South Africa: ‘Groenewald Gang’ Expected Back in Court


Safari operator, Dawie Groenewald, and his ten suspected accomplices are due to reappear in court in less than two weeks for charges stemming from their alleged operating of a large-scale rhino horn syndicate.

More than a year and a half after their arrests, the fourth court appearance is fast approaching for a notorious South African rhino horn syndicate dubbed the ‘Groenewald Gang’.

Thought to be responsible for killing hundreds of rhino for their horns, the group includes veterinarians, professional hunters, helicopter pilots, and a well-known safari operator and his wife – who are thought to have masterminded the criminal operation.

After their previous court appearance in September of last year, a Beeld article by Julian Rademeyer reported that their trial had been postponed until 24 April and would most likely be moved to the High Court in Pretoria.

1,872 charges, 637 paged indictment, 185 witnesses

According to the report, at their last court date in September of 2011, the ‘Groenewald Gang’ was met with a formal list of 1,872 charges, a 637 paged indictment, and a witness list 185 names long – all in connection with their suspected crime ring.

Their charges include racketeering, illegal rhino hunting, permit violations, illegal trade in rhino horn, money laundering, and violating the Biodiversity Act and the Act on the Prevention of Organised Crime.

Charges against Limpopo businessman, Leon van der Merwe, and farm hand, Josef Maluleke, were dropped, reducing the group of suspects in the case to eleven.

The case was postponed for the third time.

Bail reduced by R900 000

Following their April 2011 court appearance, prime suspect and Out of Africa Adventurous Safaris owner, Dawie Groenewald, was shockingly granted a 90% reduction in his bail amount – down to R100 000 from a record-setting R1 million (the highest ever set in South Africa for a rhino crime).

This, despite reports from prosecuting attorney, Joanie Spies, that Groenewald had been sending her threatening and menacing messages through his connections and had interfered with the ongoing investigation.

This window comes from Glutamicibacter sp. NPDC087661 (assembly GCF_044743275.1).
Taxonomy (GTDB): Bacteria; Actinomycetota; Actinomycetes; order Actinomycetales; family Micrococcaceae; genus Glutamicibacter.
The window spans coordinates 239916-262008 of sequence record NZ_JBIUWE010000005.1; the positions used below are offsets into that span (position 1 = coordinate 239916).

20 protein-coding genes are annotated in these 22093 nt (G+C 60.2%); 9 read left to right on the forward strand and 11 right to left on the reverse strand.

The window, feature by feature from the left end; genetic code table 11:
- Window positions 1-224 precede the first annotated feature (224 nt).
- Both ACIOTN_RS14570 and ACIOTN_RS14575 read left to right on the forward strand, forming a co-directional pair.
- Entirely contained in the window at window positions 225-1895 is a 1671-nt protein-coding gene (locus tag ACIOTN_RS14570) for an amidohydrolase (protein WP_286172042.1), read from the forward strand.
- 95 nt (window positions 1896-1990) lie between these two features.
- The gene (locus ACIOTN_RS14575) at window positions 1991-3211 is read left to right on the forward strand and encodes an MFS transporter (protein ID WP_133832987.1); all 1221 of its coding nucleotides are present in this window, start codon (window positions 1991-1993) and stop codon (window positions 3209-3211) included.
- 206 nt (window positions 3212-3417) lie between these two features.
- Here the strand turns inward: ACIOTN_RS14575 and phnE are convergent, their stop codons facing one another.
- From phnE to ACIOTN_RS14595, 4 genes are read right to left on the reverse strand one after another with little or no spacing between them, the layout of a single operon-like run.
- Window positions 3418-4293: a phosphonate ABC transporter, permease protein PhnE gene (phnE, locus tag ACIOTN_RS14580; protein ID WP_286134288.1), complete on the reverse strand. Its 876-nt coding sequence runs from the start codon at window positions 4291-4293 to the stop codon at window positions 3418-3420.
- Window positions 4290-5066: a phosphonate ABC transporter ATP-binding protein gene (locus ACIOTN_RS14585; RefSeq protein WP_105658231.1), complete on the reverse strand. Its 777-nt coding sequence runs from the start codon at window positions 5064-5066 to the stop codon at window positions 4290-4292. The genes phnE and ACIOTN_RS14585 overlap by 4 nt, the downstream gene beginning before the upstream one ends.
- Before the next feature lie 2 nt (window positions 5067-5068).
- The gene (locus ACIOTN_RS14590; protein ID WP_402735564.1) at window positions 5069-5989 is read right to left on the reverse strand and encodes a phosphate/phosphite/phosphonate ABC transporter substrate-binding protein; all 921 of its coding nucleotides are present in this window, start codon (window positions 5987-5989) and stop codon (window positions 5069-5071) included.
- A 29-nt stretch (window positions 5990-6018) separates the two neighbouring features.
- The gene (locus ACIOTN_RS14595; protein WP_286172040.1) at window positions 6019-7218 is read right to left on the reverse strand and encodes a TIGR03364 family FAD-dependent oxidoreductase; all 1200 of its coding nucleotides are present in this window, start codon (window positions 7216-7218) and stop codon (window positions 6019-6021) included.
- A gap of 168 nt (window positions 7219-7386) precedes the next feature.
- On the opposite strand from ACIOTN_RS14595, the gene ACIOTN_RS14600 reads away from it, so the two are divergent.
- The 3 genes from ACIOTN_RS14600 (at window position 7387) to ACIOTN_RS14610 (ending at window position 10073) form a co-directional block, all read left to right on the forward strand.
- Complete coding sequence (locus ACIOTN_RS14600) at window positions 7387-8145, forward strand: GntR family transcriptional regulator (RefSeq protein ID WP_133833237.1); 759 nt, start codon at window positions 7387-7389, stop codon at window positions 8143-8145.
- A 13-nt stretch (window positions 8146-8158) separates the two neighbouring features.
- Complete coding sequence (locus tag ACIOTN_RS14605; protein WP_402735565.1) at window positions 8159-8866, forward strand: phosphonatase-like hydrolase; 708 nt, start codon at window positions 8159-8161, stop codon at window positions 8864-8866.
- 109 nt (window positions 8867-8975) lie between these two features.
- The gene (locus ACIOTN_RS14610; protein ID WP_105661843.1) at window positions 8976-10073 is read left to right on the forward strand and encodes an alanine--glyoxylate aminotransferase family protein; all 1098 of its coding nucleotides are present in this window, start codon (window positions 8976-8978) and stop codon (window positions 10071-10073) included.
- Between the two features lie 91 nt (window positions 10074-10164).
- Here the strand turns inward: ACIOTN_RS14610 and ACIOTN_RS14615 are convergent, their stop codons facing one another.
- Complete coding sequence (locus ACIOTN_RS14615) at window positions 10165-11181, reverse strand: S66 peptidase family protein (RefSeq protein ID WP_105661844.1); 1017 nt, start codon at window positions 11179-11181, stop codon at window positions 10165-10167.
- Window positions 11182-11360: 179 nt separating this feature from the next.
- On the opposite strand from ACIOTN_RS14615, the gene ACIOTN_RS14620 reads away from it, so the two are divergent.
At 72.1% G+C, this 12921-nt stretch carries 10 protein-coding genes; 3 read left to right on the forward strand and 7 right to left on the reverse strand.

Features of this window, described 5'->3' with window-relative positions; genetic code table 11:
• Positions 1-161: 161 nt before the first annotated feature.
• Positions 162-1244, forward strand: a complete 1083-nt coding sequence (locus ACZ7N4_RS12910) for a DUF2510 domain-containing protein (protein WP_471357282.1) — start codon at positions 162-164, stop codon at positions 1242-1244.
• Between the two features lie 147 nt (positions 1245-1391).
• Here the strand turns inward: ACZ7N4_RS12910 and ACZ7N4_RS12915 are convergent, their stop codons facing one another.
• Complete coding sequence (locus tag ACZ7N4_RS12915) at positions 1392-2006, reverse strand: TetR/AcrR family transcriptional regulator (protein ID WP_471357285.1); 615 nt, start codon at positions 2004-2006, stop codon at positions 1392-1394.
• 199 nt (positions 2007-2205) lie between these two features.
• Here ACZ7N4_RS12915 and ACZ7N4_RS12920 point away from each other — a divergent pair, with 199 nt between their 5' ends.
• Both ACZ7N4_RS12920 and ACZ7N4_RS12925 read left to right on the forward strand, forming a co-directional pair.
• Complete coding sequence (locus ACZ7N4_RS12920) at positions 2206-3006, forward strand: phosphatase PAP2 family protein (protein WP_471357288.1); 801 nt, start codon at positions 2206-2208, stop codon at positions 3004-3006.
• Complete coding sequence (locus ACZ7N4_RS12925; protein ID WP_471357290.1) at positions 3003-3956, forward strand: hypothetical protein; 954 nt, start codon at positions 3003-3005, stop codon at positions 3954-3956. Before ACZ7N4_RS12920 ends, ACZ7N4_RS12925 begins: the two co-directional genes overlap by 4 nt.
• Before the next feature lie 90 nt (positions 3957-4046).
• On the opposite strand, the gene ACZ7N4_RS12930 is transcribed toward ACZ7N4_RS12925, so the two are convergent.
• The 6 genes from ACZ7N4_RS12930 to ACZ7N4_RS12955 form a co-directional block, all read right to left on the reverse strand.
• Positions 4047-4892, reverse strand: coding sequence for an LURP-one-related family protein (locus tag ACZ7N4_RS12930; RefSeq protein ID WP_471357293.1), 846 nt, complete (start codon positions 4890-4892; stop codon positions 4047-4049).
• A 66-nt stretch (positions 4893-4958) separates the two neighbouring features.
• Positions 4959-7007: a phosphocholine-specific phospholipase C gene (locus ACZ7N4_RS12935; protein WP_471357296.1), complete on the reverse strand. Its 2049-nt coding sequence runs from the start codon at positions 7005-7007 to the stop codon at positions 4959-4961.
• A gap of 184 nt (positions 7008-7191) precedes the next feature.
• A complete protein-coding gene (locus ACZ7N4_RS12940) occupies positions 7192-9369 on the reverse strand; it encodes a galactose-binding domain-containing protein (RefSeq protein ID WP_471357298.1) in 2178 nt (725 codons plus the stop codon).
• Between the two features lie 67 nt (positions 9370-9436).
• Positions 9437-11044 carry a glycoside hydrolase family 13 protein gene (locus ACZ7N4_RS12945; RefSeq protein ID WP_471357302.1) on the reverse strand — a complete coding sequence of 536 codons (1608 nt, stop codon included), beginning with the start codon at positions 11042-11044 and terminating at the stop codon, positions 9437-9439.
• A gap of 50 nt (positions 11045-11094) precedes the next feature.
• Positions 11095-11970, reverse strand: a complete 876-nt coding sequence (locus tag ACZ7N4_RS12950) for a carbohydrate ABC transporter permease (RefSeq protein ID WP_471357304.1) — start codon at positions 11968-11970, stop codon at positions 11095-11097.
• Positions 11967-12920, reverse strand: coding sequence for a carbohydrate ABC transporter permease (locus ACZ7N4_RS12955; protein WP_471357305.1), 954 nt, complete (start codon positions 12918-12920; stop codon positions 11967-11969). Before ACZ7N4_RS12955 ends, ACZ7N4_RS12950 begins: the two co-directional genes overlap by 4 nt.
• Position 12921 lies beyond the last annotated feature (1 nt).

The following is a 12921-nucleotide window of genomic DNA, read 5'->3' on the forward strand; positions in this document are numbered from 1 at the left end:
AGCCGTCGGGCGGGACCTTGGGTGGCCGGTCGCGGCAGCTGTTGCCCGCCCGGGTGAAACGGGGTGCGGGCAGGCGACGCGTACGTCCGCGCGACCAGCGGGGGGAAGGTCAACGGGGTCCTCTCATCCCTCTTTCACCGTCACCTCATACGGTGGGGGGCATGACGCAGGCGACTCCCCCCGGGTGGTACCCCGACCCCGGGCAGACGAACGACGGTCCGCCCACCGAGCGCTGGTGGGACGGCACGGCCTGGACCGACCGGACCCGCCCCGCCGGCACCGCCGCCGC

The judge’s decision came only days after the case had been postponed for the second time, due to the ongoing investigation.

Passports returned

Afrikaans newspaper, Volksblad reported in December 2010 that passports – which had been seized from all of the accused when they were determined to be a potential ‘flight risk’ – were returned to two of the suspects on special conditions.

Professional hunters, Tielman Erasmus and Gys du Preez, requested their passports be returned so that they could attend hunting expos in the US, where they planned to solicit more clients.

Their request was granted by the court under the conditions that they:

  • Pay a fee of R20 000 (over US $2,530) each; and
  • Promptly return their passports to the State within three days of their arrival in South Africa

At their April 2011 court date, the ‘Groenewald Gang’ requested their passports be returned so that they may vote in upcoming elections and their motion was not opposed, according to Kruger2Canyon.

Bomb dropped on World Rhino Day

The world was stunned when ten of the individuals were first arrested in September 2010, with many in utter disbelief that veterinarians could actually be involved with such brutal crimes against animals.

They made their court debut on the first ever World Rhino Day, where they were all released on bail ranging from R5 000 (US $633) to the later-reduced R1 million (about US $126,603).

The eleven standing trial today include:

  • Dawie Groenewald: Owner of Out of Africa Adventurous Safaris (OoAAS) and suspected crime ring mastermind
  • Sariette Groenewald: Dawie’s wife and manager at Valinor Trading 142, thought to have supplied the syndicate with a helicopter
  • Karel Toet: Wildlife veterinarian
  • Mariza Toet: Karel’s wife and veterinary assistant
  • Manie du Plessis : Wildlife veterinarian
  • Jacobhus Martinhus Pronk: Veterinary assistant
  • Tielman Erasmus: Professional hunter
  • Nardus Rossouw: Professional hunter
  • Gys du Preez: Professional hunter
  • Dewald Gouws: Helicopter pilot
  • Paul Matomela: Farm hand

Hoarding rhinos and hiding their mutilated bodies

Following the September 2010 arrests, Kruger National Park was exposed for selling 36 rhino to Groenewald over the span of two months – often by way of veterinarian, Karel Toet.

A later search of the Groenewald’s ‘Pragtig’ farm in Limpopo unearthed a mass grave containing at least 20 hornless rhino carcasses.

At the time, 32 rhinos were found alive on the property, but the suspect – locally dubbed the ‘butcher of Pragtig’ – claimed he had as many as 80 rhino in his possession.

Yet, despite the mountain of evidence against the suspects, most appear to have returned to ‘business as usual’.

Image: ©Bhatti Ijaz

Sarah Pappin

I am a writer for Saving Rhinos, as well as for her sister blog, Project Pangolin. You may know me from my previous role at Bush Warriors. I am a biologist-turned-writer, with a BSc in wildlife science from Oregon State University. When I'm not blogging, I enjoy loud music, creating art, hula hooping, and being outdoors.

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